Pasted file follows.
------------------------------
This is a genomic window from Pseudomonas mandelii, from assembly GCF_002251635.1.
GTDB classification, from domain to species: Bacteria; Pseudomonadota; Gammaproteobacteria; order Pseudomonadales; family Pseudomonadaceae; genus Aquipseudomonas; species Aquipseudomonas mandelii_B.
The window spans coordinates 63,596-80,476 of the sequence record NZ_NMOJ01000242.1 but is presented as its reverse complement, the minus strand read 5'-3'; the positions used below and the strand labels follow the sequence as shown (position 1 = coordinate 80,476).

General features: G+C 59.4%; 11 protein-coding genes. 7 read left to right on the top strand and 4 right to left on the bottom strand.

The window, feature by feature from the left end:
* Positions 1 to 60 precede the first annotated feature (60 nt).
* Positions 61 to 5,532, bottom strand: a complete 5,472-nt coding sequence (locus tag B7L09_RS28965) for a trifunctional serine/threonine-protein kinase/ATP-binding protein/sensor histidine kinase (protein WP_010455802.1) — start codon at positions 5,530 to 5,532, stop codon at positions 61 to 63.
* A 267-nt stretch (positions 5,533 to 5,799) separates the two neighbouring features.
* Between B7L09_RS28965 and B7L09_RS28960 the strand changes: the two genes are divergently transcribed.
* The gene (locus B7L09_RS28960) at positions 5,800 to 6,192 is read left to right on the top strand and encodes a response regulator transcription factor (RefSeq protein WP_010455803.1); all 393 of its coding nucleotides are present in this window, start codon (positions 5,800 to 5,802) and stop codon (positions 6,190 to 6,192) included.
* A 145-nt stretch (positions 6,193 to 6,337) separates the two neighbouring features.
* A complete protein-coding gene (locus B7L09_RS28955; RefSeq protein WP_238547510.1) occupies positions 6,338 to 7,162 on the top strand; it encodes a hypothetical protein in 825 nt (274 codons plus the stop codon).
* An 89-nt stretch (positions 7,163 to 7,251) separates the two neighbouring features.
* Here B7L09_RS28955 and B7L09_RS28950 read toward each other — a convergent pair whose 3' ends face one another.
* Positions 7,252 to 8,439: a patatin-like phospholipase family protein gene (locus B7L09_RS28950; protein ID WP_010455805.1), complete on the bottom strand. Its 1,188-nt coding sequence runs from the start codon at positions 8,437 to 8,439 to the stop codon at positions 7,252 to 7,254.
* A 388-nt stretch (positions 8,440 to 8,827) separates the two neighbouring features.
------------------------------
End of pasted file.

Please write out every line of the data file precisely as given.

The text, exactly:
This is a genomic window from Pseudomonas mandelii, from assembly GCF_002251635.1.
GTDB classification, from domain to species: Bacteria; Pseudomonadota; Gammaproteobacteria; order Pseudomonadales; family Pseudomonadaceae; genus Aquipseudomonas; species Aquipseudomonas mandelii_B.
The window spans coordinates 63,596-80,476 of the sequence record NZ_NMOJ01000242.1 but is presented as its reverse complement, the minus strand read 5'-3'; the positions used below and the strand labels follow the sequence as shown (position 1 = coordinate 80,476).

General features: G+C 59.4%; 11 protein-coding genes. 7 read left to right on the top strand and 4 right to left on the bottom strand.

The window, feature by feature from the left end:
* Positions 1 to 60 precede the first annotated feature (60 nt).
* Positions 61 to 5,532, bottom strand: a complete 5,472-nt coding sequence (locus tag B7L09_RS28965) for a trifunctional serine/threonine-protein kinase/ATP-binding protein/sensor histidine kinase (protein WP_010455802.1) — start codon at positions 5,530 to 5,532, stop codon at positions 61 to 63.
* A 267-nt stretch (positions 5,533 to 5,799) separates the two neighbouring features.
* Between B7L09_RS28965 and B7L09_RS28960 the strand changes: the two genes are divergently transcribed.
* The gene (locus B7L09_RS28960) at positions 5,800 to 6,192 is read left to right on the top strand and encodes a response regulator transcription factor (RefSeq protein WP_010455803.1); all 393 of its coding nucleotides are present in this window, start codon (positions 5,800 to 5,802) and stop codon (positions 6,190 to 6,192) included.
* A 145-nt stretch (positions 6,193 to 6,337) separates the two neighbouring features.
* A complete protein-coding gene (locus B7L09_RS28955; RefSeq protein WP_238547510.1) occupies positions 6,338 to 7,162 on the top strand; it encodes a hypothetical protein in 825 nt (274 codons plus the stop codon).
* An 89-nt stretch (positions 7,163 to 7,251) separates the two neighbouring features.
* Here B7L09_RS28955 and B7L09_RS28950 read toward each other — a convergent pair whose 3' ends face one another.
* Positions 7,252 to 8,439: a patatin-like phospholipase family protein gene (locus B7L09_RS28950; protein ID WP_010455805.1), complete on the bottom strand. Its 1,188-nt coding sequence runs from the start codon at positions 8,437 to 8,439 to the stop codon at positions 7,252 to 7,254.
* A 388-nt stretch (positions 8,440 to 8,827) separates the two neighbouring features.